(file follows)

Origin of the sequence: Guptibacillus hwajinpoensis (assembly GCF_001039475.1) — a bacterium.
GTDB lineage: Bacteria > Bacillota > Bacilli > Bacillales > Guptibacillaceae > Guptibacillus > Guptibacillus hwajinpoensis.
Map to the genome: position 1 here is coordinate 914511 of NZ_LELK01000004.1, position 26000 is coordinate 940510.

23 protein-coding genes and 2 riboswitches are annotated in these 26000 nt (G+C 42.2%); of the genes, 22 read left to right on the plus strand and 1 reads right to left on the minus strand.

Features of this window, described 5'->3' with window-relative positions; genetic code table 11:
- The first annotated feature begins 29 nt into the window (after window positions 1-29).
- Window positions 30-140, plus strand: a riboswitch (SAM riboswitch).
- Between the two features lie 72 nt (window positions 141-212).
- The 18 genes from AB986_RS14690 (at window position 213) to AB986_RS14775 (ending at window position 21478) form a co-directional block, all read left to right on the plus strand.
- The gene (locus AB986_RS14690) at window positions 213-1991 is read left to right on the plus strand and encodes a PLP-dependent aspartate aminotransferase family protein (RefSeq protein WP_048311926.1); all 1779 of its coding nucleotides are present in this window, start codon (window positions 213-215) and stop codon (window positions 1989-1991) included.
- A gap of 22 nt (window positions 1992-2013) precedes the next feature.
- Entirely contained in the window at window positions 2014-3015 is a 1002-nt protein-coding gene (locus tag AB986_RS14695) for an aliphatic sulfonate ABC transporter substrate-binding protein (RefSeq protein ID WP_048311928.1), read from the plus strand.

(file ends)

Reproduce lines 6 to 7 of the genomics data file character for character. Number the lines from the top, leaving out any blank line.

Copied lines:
- The first annotated feature begins 29 nt into the window (after window positions 1-29).
- Window positions 30-140, plus strand: a riboswitch (SAM riboswitch).